What Is a Toggle?

Toggle (pronounced togl) is a hardware and software control that enforces an on-off state. For example, the caps lock and num lock keys on a keyboard are toggles that turn specific functions on or off. In software, toggles are a common way to enable or disable settings, views, content, and other features. Typically, they are designed to be clear and simple to use. They should have a distinctive appearance when in one state and clearly communicate the current state by name. In addition, they should be able to be pressed many times without issue as long as the context makes it obvious that the toggle is in its current state.

The word “toggle” is also used informally to refer to a lottery. A lottery is a game of chance where numbers are drawn at random in order to determine the winner. Although many governments outlaw lotteries, others endorse them and regulate them to some extent. Similarly, in software development, many developers use a variety of techniques to conduct lotteries for feature selection. Many companies have a process for selecting features via lottery and a number of methodologies have been developed to manage this process, including Feature Toggles.

Generally speaking, it is best to avoid over-engineering a system by implementing large swaths of functionality as a series of complex toggles. Oftentimes, this leads to large code bases that are difficult to navigate and maintain. For this reason, it is recommended that teams try to keep the scope of their toggles small enough that they can easily test the configurations in production. To help with this, it is important to name feature toggles with descriptive names that make sense in the context of a team’s workflow.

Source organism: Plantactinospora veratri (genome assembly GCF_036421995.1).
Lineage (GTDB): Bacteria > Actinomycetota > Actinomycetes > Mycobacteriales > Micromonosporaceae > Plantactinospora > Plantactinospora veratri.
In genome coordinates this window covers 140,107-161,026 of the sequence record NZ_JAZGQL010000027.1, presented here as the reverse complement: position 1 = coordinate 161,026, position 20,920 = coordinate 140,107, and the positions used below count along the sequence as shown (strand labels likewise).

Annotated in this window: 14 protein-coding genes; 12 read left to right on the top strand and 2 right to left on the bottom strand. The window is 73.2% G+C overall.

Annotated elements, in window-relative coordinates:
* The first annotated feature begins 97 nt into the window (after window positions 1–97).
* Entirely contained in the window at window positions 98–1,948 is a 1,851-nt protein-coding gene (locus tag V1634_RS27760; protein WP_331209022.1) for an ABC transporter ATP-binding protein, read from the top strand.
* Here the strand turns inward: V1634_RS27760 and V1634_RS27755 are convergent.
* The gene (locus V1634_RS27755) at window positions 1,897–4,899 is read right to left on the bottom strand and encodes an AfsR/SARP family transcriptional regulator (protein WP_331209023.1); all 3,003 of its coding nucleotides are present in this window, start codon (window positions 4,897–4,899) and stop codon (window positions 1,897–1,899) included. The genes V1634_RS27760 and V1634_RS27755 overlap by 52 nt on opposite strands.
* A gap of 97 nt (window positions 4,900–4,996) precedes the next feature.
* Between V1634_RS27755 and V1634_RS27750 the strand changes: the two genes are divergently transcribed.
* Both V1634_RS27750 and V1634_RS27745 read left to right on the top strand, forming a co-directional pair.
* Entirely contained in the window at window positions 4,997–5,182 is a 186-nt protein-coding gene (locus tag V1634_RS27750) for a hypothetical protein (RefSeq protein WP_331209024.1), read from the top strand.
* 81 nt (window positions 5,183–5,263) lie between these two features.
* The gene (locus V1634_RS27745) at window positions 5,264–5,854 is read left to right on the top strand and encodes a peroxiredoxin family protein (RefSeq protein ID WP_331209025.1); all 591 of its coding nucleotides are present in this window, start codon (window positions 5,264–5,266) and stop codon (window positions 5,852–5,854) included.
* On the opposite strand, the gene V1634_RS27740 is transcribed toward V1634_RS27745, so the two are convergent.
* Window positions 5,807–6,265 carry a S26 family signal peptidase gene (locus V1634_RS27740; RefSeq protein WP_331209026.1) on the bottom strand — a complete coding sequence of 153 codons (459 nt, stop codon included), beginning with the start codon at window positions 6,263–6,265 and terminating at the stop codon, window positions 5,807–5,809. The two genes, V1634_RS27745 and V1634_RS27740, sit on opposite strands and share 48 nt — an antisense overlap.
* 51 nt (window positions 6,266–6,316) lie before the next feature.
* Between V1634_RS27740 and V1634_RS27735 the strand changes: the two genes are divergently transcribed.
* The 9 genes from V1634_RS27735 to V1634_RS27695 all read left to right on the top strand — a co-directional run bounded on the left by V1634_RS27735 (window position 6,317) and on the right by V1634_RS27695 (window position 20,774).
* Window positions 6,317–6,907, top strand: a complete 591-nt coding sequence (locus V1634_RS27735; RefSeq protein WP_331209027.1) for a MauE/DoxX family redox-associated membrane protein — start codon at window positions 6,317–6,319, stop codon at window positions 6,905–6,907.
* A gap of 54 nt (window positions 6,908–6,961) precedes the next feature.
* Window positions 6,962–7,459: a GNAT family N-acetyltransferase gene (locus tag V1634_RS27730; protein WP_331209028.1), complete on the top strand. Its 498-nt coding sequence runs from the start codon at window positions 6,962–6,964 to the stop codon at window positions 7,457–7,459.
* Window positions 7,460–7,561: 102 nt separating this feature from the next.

This helps other teams to identify the purpose of the toggle and enables them to quickly determine how to configure it. In addition, it is a good practice to have a toggle configuration live side-by-side in source control. This allows the team to quickly see how a release performed in the past and recreate previous releases when necessary.

For a more dynamic approach, a team can choose to use a preprocessor’s #ifdef feature to hardcode a toggle. This method of management is less flexible than the commenting approach but can still allow for dynamic re-configuration. However, it is only suitable for situations where the team is willing to follow a pattern of deploying code in order to re-configure the toggle.

In most cases, a team should also be sure to test the toggle configuration they expect to see in production with all of its switches flipped On. This will allow them to understand the impact of a change before it goes live and can prevent surprise regressions down the line. Additionally, it is a good idea to test the fall-back configuration of any toggles they plan on flipping Off in the future as well.